The primary difference between 304 and 316 stainless steel pipe is that 316 comprises 2%-3% molybdenum and 304 has no molybdenum. The “moly” is added to improve the corrosion resistance to chlorides (like sea water). So, while 316 stainless steel pipe is generally thought-about extra corrosion resistant than 304, relying on the nature of the corrosive media the corrosion charges of 304 and 316 may very well be related.
Generally, SS 304/304L is assumed to be corrosion-resistant materials. But once we come to Piping Specs with SS 304/304L MOC, alloy sheet its worth is taken as 0.063 inches — similar for SS316/316L . Please clarify.
We have a plant that produces fertilizer. In a single section we mix 40% phosphoric acid and 98% sulfuric acid together in a ratio of 75-80 : 25-20 phosphoric acid:sulfuric acid. After that the mixture is cooled to a temperature of eighty degrees C. What’s one of the best material of building for transfer piping? The existing material, 304 stainless steel pipe, exhibits problems at the welds.
From a materials of construction perspective, this is a difficult mixture to deal with, particularly at 80 levels C and higher. Phosphoric acid is less corrosive than sulfuric acid. Pure phosphoric acid has no oxidizing energy but industrial phosphoric acid incorporates impurities akin to fluorides and chlorides that can considerably increase its corrosivity. The corrosivity of sulfuric acid is dependent upon many factors including temperature, focus, the presence of oxidizing or lowering impurities, velocity effects, steel tube and solids in suspension.
It is usually not clever to select materials of construction for steel sheet sulfuric acid handling equipment based only on revealed corrosion knowledge since corrosion by sulfuric acid is a posh phenomenon. Small variations in impurities, velocity, or concentration can considerably impact the corrosion charge. Halides usually increase corrosion whereas aeration or the presence of oxidizing brokers often increases the corrosion rate of non-ferrous supplies and reduces the corrosion charges of stainless steel pipe alloys. I strongly recommend laboratory corrosion studies be run on your specific stream as part of your materials of construction choice process.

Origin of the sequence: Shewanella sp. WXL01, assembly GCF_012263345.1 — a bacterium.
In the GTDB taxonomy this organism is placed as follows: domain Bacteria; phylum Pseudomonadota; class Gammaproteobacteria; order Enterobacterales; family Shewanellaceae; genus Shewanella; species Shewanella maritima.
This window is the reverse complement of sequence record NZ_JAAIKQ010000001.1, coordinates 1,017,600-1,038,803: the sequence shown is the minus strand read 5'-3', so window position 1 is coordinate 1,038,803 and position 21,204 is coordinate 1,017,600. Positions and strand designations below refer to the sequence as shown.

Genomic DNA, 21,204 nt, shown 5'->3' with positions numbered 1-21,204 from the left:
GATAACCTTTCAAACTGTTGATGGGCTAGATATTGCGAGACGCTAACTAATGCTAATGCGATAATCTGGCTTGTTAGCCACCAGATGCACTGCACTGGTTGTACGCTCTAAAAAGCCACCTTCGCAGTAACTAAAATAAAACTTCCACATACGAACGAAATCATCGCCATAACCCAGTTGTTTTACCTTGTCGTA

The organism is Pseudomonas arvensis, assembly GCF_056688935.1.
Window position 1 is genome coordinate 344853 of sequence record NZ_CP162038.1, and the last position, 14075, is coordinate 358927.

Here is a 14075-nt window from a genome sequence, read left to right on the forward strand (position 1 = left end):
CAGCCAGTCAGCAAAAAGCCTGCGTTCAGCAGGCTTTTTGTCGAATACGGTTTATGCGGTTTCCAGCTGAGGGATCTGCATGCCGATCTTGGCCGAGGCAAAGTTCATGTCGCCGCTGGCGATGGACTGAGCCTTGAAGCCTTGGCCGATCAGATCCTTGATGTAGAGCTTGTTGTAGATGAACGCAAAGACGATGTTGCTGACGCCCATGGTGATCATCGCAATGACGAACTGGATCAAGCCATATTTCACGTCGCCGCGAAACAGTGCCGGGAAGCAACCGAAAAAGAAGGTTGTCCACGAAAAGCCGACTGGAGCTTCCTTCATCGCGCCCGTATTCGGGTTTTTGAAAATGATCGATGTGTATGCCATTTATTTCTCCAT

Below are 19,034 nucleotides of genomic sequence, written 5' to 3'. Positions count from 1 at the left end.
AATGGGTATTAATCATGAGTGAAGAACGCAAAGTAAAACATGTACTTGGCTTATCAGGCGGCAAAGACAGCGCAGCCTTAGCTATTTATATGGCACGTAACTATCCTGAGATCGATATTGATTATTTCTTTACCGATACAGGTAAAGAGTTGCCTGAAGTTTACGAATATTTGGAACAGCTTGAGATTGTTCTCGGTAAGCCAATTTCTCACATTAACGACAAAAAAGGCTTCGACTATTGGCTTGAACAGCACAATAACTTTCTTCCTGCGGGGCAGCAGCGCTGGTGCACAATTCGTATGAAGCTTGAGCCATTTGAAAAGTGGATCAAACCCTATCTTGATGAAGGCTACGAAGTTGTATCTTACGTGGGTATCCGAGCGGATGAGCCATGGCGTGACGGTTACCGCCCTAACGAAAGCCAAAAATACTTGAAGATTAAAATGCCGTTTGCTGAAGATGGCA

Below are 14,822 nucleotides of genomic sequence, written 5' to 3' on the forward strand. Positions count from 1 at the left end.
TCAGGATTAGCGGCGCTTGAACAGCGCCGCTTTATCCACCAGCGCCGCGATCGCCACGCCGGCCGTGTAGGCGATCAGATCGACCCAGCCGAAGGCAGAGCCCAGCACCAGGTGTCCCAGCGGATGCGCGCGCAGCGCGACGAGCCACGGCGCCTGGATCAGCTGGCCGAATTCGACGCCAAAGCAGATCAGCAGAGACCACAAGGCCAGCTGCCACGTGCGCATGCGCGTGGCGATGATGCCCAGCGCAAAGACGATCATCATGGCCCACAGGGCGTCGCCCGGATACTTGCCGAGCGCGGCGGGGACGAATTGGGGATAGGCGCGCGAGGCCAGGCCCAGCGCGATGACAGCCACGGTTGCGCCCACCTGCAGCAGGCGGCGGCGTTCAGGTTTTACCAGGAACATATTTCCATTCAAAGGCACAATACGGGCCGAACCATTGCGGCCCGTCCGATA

I have a large storage tank of 93% sulfuric acid. I’m having extreme corrosion of the top of the 4-inch carbon steel outlet pipe. If you cherished this short article and you would like to receive much more info with regards to steel tube (https://www.diigo.com/) kindly stop by our web site. I am considering of changing the outlet pipe with Schedule a hundred and twenty carbon steel pipe. Is there any more resistant material, insert, or coating you possibly can recommend for increased life?
Carbon steels are solely acceptable for 93% sulfuric acid when fluid velocity is low (< 3 ft/sec). For 4-inch diameter piping or less with velocities up to 5.9 ft/sec, 316L stainless steel pipe is a good choice. For velocities higher than 5.9 ft/sec, Alloy 20Cb-3 (UNS N08020) has been used successfully. For additional information, consult NACE Recommended Practice RP-0391 "Materials for the Handling and Storage of Commercial Concentrated (90 to 100%) Sulfuric Acid at Ambient Temperatures."
In your query, you said you’re experiencing problems with 304 stainless steel pipe at the welds. If this is the case, you would possibly consider transferring to 304L stainless steel pipe. Low carbon versions of austenitic Stainless steel seamless pipe like 304L are designed to remove problems related to carbide precipitation and chromium depletion at welds. If 304L does not work, try gradually moving as much as a higher alloy. Possible candidate supplies so as of generally rising corrosion resistance are: 316L stainless steel pipe, 20-sort alloys like 20Cb-3, greater chromium Fe-Ni-Mo alloys like Alloy 31, and nickel-base molybdenum-chromium alloys like C-276.